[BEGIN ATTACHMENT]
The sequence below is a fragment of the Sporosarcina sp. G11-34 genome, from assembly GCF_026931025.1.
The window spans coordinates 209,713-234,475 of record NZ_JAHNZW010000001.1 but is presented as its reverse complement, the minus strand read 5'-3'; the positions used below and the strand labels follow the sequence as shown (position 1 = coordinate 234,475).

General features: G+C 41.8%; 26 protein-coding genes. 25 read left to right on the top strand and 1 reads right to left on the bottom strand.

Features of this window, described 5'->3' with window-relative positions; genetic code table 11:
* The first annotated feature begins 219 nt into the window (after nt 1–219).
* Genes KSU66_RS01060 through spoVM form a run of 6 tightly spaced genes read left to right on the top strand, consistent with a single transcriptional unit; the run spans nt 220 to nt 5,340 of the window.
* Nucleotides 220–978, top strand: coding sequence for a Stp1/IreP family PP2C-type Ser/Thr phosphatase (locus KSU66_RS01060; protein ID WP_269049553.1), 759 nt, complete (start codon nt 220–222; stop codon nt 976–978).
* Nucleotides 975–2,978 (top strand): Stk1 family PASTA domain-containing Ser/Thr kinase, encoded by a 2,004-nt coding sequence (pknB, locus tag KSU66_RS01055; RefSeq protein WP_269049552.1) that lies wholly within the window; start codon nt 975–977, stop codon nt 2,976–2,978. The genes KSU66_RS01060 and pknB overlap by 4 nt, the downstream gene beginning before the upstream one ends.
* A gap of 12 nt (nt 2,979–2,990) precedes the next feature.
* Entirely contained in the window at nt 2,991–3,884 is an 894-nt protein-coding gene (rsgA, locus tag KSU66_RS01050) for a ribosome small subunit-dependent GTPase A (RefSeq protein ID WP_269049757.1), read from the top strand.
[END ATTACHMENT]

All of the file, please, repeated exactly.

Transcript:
The sequence below is a fragment of the Sporosarcina sp. G11-34 genome, from assembly GCF_026931025.1.
The window spans coordinates 209,713-234,475 of record NZ_JAHNZW010000001.1 but is presented as its reverse complement, the minus strand read 5'-3'; the positions used below and the strand labels follow the sequence as shown (position 1 = coordinate 234,475).

General features: G+C 41.8%; 26 protein-coding genes. 25 read left to right on the top strand and 1 reads right to left on the bottom strand.

Features of this window, described 5'->3' with window-relative positions; genetic code table 11:
* The first annotated feature begins 219 nt into the window (after nt 1–219).
* Genes KSU66_RS01060 through spoVM form a run of 6 tightly spaced genes read left to right on the top strand, consistent with a single transcriptional unit; the run spans nt 220 to nt 5,340 of the window.
* Nucleotides 220–978, top strand: coding sequence for a Stp1/IreP family PP2C-type Ser/Thr phosphatase (locus KSU66_RS01060; protein ID WP_269049553.1), 759 nt, complete (start codon nt 220–222; stop codon nt 976–978).
* Nucleotides 975–2,978 (top strand): Stk1 family PASTA domain-containing Ser/Thr kinase, encoded by a 2,004-nt coding sequence (pknB, locus tag KSU66_RS01055; RefSeq protein WP_269049552.1) that lies wholly within the window; start codon nt 975–977, stop codon nt 2,976–2,978. The genes KSU66_RS01060 and pknB overlap by 4 nt, the downstream gene beginning before the upstream one ends.
* A gap of 12 nt (nt 2,979–2,990) precedes the next feature.
* Entirely contained in the window at nt 2,991–3,884 is an 894-nt protein-coding gene (rsgA, locus tag KSU66_RS01050) for a ribosome small subunit-dependent GTPase A (RefSeq protein ID WP_269049757.1), read from the top strand.